I recently appeared on a segment at a local TV News for their celebration of successful local businesses as part of the World’s Entrepreneur Day. I was asked to share some legal advice with Entrepreneurs and while it was a short segment, it inspired this post.
This is not meant to be an exhaustive list by any means, but here are a few things important for your business’ global strategy.
For your intellectual property strategy:
#1 Patent Rights
If you have a patent in the U.S., that patent only protects your rights in the U.S. because it is a national right. If you are planning to manufacture outside of the U.S., for instance in China, you need to file a patent application and pursue patent rights in China. If you want to have a business partner in Europe and you are a technology-driven company, you need to have filed patents in both the U.S. and those relevant European countries. With patent rights, it is very important to make these decisions early, meaning when you are pursuing your patent rights in the U.S. you have a window in which to enter into these other countries through the use of the Patent Cooperation Treaty (PCT Application for most member countries). Yes, it is expensive to file in multiple countries, but it is something that cannot be obtained later as there are statutory bars that would prevent later pursuing rights to the same patented invention. There are a lot of complexities and nuances to a patent process because this is a more broad overview, I will just say it is important you speak with your patent attorney about your plans and let them guide you in the process to ensure your rights are properly protected.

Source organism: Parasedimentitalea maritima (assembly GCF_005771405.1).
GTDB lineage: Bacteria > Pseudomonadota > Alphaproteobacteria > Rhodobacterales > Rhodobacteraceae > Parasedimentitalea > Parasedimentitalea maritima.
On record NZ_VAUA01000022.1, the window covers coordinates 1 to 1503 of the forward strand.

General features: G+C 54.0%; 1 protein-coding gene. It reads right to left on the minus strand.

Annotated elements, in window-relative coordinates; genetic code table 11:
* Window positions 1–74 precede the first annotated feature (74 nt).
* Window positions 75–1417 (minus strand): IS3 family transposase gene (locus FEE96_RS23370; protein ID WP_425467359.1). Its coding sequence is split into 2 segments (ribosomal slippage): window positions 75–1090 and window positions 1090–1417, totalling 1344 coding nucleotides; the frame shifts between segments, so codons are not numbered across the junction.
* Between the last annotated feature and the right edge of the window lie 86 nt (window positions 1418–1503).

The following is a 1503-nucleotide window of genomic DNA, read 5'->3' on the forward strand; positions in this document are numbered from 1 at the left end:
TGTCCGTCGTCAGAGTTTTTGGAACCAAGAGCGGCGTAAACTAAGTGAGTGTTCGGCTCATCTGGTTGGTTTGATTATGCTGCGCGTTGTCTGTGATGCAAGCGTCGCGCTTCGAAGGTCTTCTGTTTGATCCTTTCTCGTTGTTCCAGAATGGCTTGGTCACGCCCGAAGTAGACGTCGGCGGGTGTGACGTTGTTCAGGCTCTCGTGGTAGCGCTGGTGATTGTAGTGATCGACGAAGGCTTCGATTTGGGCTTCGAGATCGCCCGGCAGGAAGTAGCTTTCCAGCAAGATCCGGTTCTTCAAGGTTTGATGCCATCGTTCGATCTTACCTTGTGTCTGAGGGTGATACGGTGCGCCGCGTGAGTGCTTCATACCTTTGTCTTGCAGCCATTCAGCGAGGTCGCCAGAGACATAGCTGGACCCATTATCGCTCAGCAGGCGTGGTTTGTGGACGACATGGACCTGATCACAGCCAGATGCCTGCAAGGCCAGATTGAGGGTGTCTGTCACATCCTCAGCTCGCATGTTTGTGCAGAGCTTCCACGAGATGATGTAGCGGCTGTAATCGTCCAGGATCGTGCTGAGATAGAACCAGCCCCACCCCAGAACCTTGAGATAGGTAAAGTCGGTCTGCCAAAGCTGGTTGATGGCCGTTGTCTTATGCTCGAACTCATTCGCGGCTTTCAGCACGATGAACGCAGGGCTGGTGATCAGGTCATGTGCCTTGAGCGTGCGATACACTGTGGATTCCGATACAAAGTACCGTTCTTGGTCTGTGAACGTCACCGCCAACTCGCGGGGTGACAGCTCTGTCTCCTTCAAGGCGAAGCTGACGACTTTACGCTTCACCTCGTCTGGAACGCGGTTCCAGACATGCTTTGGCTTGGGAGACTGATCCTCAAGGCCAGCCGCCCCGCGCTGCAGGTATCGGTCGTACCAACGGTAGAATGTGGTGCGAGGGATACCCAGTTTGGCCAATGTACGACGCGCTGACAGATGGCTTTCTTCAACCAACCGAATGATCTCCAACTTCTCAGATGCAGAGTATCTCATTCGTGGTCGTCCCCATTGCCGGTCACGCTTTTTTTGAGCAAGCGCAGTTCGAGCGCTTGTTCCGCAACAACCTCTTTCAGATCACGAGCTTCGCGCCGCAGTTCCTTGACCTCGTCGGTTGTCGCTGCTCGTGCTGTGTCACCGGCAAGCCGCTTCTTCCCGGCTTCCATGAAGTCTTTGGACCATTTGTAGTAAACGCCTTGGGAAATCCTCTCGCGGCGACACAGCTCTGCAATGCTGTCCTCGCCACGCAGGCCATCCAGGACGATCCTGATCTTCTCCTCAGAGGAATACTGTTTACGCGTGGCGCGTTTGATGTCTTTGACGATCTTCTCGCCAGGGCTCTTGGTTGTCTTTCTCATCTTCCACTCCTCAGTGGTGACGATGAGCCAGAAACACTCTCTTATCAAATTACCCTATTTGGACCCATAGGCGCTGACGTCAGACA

#2 Trademark Rights
Like patents, having a registered trademark in the U.S. does not mean you have protection outside of the U.S. because it is also a national right. As I’ve mentioned in my previous posts, trademarks protect the goodwill of your business, so if you are doing business globally you would probably want to make sure you register your trademark in those countries as well. Unlike patents that require strict secrecy, trademarks can be filed after you have been using it, though earlier you file, the better because someone else may register a similar or same mark and you may not be able to obtain your mark. As for registering marks internationally, there is the Madrid Protocol, a multilateral international treaty that facilitates registering your mark in the various different countries that are part of this treaty. The current trend has evolved to file in certain countries early because of potential squatting issues, similar to what we have seen with domain names. Unlike in the U.S., where you are required to show how your mark is being used in order to obtain the registration (different from just purchasing a domain), other countries may have different rules and some may be able to obtain the rights to your mark without having to go through such process. Yes, it is true you can file a mark as intent-to-use in the U.S. but you will have to submit specimens of use before the registration can be completed. I will do a separate post on filing trademarks internationally in the near future, so keep an eye out for more information to come.
For your international business agreements:
#3 Identifying the Parties